The benefits of renewable energy are well known. Using sources like wind, water, and the sun reduces the world’s carbon footprint. With less pollution, there are fewer greenhouse gases to accelerate global climate change. Making the leap from traditional fossil fuels to renewable energy requires a collective and individual effort. Luckily, advancements in solar technology are about to make the jump easier.

If you’re not up to speed on the new developments in the solar industry, don’t fret. You’re about to get the scoop on how solar technology is progressing and what it means for the average person. Keep reading to discover four solar tech advancements you should know about.

1. Improved Efficiency

People have various reasons for going solar. But one of them is increased energy efficiency. They want to reduce their dependence on conventional electricity and lower their bills. The desire to become a more energy-efficient household means solar technology must be good at what it’s meant to do. And that’s converting the sun’s rays into usable energy.

Advancements in solar panels and materials are translating into improved performance. What was once only 15% efficient is now over 22%. It may not seem like a big jump, but a small percentage does make a big difference. You’ll see greater savings with more affordable installation options like leasing solar panels.

Research scientists have already found ways to make solar panels more than 30% efficient. And they’re continuing their research into how to push the bar even higher. With solar panels converting more sunlight into usable electricity, people can count on it to power their needs. Capacity will rise, hopefully allowing additional homes and businesses to benefit from the sun’s natural energy.

2. Alternatives to Panels

The thought of saving money on your electricity bill might be an enticing incentive to go solar. However, putting an array of large solar panels on your roof might not be. Furthermore, if you rent or live in a dense area, it might not be practical.

HOAs, a lack of space, temporary living arrangements, and typical weather conditions can get in the way. For example, parts of the country experience frequent hail storms during the warmer months. Homeowners in these states might be more hesitant to invest in rooftop solar panels. They don’t want the increased risk of potential damage to their investment. After all, solar panels are supposed to help trim the budget, not bleed it dry.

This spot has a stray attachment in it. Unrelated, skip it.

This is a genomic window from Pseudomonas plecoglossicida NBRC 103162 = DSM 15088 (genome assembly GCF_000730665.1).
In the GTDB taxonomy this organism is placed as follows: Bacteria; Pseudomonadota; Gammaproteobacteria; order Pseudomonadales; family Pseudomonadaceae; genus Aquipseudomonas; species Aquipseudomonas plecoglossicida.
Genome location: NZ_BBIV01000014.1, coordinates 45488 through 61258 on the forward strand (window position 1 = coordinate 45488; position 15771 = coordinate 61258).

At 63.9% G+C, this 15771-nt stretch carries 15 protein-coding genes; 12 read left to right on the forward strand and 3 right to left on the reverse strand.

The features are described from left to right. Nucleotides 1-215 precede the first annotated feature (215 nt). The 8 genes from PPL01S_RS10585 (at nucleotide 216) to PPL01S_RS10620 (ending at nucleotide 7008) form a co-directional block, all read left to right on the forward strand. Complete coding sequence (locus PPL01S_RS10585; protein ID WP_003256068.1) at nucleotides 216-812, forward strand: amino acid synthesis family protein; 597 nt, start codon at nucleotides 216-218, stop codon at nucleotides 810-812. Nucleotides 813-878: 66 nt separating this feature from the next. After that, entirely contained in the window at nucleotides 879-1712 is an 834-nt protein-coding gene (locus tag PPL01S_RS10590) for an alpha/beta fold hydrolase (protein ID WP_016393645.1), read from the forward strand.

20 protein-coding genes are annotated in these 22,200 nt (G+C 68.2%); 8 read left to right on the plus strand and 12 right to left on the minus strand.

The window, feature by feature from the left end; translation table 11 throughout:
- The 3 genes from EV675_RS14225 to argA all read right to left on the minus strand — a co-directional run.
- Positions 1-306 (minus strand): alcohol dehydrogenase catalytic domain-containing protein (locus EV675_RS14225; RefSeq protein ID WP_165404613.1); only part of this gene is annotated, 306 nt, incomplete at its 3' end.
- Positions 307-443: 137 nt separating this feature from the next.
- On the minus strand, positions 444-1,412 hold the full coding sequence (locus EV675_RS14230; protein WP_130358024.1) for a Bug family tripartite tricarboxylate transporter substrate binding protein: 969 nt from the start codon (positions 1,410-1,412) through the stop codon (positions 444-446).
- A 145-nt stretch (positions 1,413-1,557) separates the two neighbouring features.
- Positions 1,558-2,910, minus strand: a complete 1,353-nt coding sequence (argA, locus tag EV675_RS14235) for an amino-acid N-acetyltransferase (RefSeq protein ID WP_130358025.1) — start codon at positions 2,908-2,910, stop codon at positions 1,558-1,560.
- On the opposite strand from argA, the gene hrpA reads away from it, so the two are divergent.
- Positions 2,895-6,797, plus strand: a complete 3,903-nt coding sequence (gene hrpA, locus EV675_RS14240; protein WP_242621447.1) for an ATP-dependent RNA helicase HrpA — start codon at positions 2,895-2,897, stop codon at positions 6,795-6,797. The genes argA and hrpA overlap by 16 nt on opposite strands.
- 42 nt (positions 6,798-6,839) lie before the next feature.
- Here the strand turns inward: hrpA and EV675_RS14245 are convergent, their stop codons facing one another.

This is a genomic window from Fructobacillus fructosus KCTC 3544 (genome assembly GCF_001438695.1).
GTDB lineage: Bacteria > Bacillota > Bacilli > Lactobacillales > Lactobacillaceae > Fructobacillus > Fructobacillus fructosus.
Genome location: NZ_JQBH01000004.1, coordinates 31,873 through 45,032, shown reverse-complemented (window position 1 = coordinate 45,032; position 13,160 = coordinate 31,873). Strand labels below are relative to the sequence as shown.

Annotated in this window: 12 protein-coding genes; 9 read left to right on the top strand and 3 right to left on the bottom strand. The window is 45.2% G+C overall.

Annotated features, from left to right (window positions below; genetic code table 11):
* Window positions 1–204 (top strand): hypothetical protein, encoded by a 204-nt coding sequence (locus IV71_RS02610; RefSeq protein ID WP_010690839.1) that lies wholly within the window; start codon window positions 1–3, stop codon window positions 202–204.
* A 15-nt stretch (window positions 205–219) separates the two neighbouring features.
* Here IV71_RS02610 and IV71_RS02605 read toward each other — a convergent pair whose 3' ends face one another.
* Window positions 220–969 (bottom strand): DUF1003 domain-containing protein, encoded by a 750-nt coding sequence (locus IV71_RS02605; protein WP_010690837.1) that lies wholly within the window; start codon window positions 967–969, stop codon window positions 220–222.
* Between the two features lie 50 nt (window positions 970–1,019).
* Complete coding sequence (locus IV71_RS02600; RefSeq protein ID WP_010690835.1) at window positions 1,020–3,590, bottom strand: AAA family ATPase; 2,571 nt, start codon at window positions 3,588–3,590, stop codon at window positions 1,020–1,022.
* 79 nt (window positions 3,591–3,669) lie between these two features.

Well, going solar doesn’t always involve the installation of rooftop panels. Alternative technology like solar shingles and windows make going solar possible for a wider segment of the population. Solar shingles contain the same cell technology panels do, but they blend in to look like you’ve got a conventional roof. Windows with integrated solar technology work the same way. They look like run-of-the-mill glass, yet can transform sunlight into energy.

3. Community Solar Options

Undoubtedly, some building structures aren’t built for rooftop solar panels. There isn’t enough room, available space is too shaded, or it’s a multi-unit dwelling. It’s more challenging to install enough panels on your section of a condo building with neighbors on each side. Plus, the roof of the building could fall under the community’s common areas. An HOA may be responsible for its maintenance, overseeing all repairs and additions.

Renters also run into the obstacle of not having a say over improvements and repairs. In addition, why would they want to invest in improvements at a temporary residence? Even if renters live at a property for more than a few years, it’s ultimately not their responsibility to improve. Unless it’s a rent-to-own agreement, in which case, they may still have to wait until ownership transfers.

These circumstances can delay or prevent a segment of the population from taking advantage of solar technology. Yet, with the advancement of solar communities, more people can overcome the obstacles. Solar communities allow access to renewable energy without installing panels or other materials. You share the energy produced by solar facilities on land separate from your residence. Forty-one states and Washington D.C. have at least one available solar community.

4. Bifacial Panels

You might think solar panels can only capture and convert sunlight from the top. However, this is no longer the case. With one-sided panels, the sun shines down on the side facing the sky. Although this design can capture a sizable amount of the sun’s energy, it misses another source.

The sun’s energy also reflects off ground surfaces, including snow and pavement. Bifacial panels take sunlight from the top and the bottom, making them more efficient. Naturally, these panels work most efficiently in areas where the ground reflects a lot of sunlight. Think of areas with sand and snow.

If you’ve ever been to Florida’s white sand beaches, you may have painful memories of getting sunburned more quickly. You can blame the extra UV rays you got from the reflection off the sand. The same goes for areas with extended snow cover during fall and winter, or even year-round. Bifacial panels take light from both sides, converting it into usable energy with increased efficiency and capacity.

Advancements in Solar Tech

As solar technology gets better and options expand, more people can reap the benefits of renewable energy. Increased efficiencies, panel alternatives, community options, and dual-sided panels are beginning to increase the practicality of going solar. If you’ve been hesitant to jump on the bandwagon due to traditional obstacles, tech advancements may change your mind.